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Countercurrents: The Films of Yasuzo Masumura

Saturday, September 27, 1997
Black Test Car
Yasuzo Masumura Japan, 1962

(Kuro no tesuto kaa). Spy-versus-spy in the Japanese auto industry, in the years before Toyota and Honda entered the international market. Meetings are still held in dingy little rooms, trade secrets passed in briefcases and on pillowcases. Souls can still be bought for very little, and sometimes saved, which is more costly. The success of this popular thriller led Daiei studio to launch the "Black" espionage-corruption series, three of which Masumura directed. Industrial espionage is one of Masumura's pet subjects for satiric exposé but you know he's head-on serious about the evils of industry whose ethos has become the norm in society. In this he is very much like the Italian director Francesco Rosi, some of whose expressive turns (the desolate crane shots, the clipped frame, the quick cuts) we are reminded of in this film's exciting cinematic language. You may never figure out if the "Pioneer" is a family car or a sports car, and who cares?, but lives have been lost, and great cinematic moments made, over less.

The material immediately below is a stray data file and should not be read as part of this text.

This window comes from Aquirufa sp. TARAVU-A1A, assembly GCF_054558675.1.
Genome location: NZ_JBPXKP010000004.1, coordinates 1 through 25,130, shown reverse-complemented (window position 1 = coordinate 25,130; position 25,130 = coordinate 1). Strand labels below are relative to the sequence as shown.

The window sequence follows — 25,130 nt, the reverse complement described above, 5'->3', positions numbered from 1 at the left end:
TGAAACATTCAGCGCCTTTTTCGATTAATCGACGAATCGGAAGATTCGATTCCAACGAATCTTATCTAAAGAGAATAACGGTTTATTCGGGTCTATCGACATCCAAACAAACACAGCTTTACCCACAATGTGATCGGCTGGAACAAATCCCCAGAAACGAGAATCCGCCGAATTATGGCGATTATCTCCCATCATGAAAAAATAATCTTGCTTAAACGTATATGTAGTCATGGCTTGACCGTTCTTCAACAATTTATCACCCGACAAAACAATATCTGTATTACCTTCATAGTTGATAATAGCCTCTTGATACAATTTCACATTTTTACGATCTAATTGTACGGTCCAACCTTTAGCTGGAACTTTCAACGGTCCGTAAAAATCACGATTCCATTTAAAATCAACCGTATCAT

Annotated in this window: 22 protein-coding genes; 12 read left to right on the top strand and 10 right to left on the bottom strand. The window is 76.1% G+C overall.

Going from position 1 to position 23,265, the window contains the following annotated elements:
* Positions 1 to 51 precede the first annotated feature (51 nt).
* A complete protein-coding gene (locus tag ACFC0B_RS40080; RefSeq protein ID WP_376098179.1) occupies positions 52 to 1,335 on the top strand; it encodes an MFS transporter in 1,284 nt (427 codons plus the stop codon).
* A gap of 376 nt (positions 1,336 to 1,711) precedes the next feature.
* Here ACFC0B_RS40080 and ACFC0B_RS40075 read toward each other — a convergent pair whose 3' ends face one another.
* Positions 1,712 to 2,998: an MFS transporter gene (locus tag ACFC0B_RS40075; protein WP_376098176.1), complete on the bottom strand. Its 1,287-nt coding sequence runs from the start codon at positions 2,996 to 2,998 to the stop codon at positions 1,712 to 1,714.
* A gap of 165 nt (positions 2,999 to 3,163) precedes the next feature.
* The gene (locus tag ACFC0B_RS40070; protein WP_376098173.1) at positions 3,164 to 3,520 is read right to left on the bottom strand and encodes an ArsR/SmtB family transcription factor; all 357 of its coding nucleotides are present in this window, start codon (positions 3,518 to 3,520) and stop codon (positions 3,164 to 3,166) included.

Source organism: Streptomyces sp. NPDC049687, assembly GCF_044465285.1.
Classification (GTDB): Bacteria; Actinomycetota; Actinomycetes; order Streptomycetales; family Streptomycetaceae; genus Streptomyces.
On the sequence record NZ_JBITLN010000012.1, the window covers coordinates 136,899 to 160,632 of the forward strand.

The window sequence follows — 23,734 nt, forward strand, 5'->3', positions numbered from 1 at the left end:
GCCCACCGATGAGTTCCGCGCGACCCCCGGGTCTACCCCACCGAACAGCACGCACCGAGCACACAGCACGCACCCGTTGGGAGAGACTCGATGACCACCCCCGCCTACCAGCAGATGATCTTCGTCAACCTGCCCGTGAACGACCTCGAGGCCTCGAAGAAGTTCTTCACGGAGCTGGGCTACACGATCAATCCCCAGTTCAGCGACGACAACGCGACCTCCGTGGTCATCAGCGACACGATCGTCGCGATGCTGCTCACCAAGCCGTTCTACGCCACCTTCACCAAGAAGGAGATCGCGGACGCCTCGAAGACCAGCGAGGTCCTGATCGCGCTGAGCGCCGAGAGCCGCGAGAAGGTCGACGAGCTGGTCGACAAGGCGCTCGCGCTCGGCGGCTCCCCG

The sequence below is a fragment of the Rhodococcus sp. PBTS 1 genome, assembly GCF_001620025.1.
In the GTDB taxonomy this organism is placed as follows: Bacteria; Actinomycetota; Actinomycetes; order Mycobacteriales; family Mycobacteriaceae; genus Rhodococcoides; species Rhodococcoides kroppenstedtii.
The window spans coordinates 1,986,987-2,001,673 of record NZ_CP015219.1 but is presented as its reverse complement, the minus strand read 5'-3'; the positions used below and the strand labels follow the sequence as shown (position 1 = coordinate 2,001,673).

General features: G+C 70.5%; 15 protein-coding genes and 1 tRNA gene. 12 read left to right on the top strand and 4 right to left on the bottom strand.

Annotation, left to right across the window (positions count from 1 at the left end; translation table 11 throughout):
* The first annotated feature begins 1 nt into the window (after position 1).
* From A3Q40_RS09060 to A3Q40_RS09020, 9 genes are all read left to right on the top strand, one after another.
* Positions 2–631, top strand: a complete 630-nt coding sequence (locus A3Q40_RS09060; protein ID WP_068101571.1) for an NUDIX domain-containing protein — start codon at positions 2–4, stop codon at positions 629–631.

• Written by Kazuo Funabashi, Yoshihiro Ishimatsu, based on a novel by Sueyuki Kajiyama. Photographed by Yoshihisa Nakagawa. With Jiro Tamiya, Junko Kano, Eiji Funakoshi, Reiko Shirai. (95 mins, In Japanese with English subtitles, B&W, 'Scope, 16mm, From The Japan Foundation, permission Daiei)